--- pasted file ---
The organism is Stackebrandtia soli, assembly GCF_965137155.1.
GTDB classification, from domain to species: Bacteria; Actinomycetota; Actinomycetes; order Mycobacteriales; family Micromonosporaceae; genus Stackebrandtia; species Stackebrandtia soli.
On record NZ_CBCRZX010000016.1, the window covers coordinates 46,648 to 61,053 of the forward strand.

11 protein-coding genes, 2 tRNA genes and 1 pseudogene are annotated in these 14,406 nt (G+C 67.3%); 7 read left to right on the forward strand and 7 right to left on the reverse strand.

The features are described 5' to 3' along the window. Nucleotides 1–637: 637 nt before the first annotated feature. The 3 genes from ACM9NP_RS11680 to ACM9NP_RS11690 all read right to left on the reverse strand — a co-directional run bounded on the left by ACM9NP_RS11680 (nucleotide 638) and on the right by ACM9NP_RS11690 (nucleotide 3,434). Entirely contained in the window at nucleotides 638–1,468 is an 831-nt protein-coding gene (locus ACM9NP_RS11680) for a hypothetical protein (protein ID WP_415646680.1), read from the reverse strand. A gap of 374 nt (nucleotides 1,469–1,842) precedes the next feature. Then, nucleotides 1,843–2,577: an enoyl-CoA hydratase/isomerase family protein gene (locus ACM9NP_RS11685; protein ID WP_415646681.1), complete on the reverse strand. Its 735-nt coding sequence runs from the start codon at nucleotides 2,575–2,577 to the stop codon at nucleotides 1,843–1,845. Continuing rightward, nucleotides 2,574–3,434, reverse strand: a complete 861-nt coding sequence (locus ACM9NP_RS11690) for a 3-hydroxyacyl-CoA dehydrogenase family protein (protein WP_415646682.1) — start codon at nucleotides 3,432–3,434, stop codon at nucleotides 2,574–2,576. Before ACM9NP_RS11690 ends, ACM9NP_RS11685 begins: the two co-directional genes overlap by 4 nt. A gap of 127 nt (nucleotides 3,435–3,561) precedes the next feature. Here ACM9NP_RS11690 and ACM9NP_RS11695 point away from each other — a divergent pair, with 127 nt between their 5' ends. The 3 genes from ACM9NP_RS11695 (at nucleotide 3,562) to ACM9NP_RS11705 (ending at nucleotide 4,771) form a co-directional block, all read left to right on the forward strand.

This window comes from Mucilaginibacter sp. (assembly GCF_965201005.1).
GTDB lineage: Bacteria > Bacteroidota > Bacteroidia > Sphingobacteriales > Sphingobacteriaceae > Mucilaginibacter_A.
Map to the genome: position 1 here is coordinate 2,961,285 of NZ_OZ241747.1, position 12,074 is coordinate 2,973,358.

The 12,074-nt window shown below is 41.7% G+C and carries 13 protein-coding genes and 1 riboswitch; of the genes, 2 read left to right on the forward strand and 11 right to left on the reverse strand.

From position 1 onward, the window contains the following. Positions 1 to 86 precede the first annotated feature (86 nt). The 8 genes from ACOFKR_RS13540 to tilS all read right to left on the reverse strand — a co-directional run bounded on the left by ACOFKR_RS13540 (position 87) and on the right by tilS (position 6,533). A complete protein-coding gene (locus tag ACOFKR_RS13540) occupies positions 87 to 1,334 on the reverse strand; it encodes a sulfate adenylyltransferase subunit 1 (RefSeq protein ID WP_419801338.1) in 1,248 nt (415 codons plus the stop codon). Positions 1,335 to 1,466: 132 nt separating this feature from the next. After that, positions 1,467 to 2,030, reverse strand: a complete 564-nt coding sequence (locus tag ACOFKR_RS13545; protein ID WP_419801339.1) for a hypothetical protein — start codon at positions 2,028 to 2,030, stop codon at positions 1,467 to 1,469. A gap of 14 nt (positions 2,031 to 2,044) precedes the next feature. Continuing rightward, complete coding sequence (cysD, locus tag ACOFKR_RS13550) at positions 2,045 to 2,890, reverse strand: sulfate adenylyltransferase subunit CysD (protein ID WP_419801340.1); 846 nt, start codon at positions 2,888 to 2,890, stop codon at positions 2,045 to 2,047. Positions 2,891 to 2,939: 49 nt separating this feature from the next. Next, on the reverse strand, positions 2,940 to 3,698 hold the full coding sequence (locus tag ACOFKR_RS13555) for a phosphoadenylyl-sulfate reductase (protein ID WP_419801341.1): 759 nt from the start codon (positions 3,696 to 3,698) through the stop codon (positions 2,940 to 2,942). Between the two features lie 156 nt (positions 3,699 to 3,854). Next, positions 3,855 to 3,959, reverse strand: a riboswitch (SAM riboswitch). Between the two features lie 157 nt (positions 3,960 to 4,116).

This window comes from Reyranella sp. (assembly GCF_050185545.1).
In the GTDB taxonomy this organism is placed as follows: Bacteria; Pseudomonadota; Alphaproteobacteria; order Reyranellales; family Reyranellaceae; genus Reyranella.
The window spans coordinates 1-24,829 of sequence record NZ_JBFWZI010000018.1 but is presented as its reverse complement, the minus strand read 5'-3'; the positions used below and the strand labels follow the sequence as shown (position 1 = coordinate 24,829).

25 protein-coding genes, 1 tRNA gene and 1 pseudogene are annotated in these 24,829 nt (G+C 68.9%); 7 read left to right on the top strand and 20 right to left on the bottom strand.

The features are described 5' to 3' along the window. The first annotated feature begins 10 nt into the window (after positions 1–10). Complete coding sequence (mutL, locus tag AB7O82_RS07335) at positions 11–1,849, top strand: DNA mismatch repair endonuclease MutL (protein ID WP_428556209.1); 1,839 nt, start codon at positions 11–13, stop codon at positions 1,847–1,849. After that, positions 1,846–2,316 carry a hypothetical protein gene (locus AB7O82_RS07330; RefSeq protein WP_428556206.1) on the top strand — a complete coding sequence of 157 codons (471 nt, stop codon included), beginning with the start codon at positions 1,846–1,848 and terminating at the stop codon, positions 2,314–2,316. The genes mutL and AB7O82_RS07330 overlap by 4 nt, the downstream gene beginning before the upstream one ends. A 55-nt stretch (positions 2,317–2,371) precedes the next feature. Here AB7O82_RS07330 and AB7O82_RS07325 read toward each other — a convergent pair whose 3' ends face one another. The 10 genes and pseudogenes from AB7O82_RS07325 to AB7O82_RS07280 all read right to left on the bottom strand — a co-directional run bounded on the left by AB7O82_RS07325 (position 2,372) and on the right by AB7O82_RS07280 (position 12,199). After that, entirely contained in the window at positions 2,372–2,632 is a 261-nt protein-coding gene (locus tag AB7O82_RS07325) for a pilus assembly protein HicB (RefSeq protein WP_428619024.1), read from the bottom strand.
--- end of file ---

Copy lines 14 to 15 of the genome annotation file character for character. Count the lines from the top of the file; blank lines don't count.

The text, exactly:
25 protein-coding genes, 1 tRNA gene and 1 pseudogene are annotated in these 24,829 nt (G+C 68.9%); 7 read left to right on the top strand and 20 right to left on the bottom strand.

The features are described 5' to 3' along the window. The first annotated feature begins 10 nt into the window (after positions 1–10). Complete coding sequence (mutL, locus tag AB7O82_RS07335) at positions 11–1,849, top strand: DNA mismatch repair endonuclease MutL (protein ID WP_428556209.1); 1,839 nt, start codon at positions 11–13, stop codon at positions 1,847–1,849. After that, positions 1,846–2,316 carry a hypothetical protein gene (locus AB7O82_RS07330; RefSeq protein WP_428556206.1) on the top strand — a complete coding sequence of 157 codons (471 nt, stop codon included), beginning with the start codon at positions 1,846–1,848 and terminating at the stop codon, positions 2,314–2,316. The genes mutL and AB7O82_RS07330 overlap by 4 nt, the downstream gene beginning before the upstream one ends. A 55-nt stretch (positions 2,317–2,371) precedes the next feature. Here AB7O82_RS07330 and AB7O82_RS07325 read toward each other — a convergent pair whose 3' ends face one another. The 10 genes and pseudogenes from AB7O82_RS07325 to AB7O82_RS07280 all read right to left on the bottom strand — a co-directional run bounded on the left by AB7O82_RS07325 (position 2,372) and on the right by AB7O82_RS07280 (position 12,199). After that, entirely contained in the window at positions 2,372–2,632 is a 261-nt protein-coding gene (locus tag AB7O82_RS07325) for a pilus assembly protein HicB (RefSeq protein WP_428619024.1), read from the bottom strand.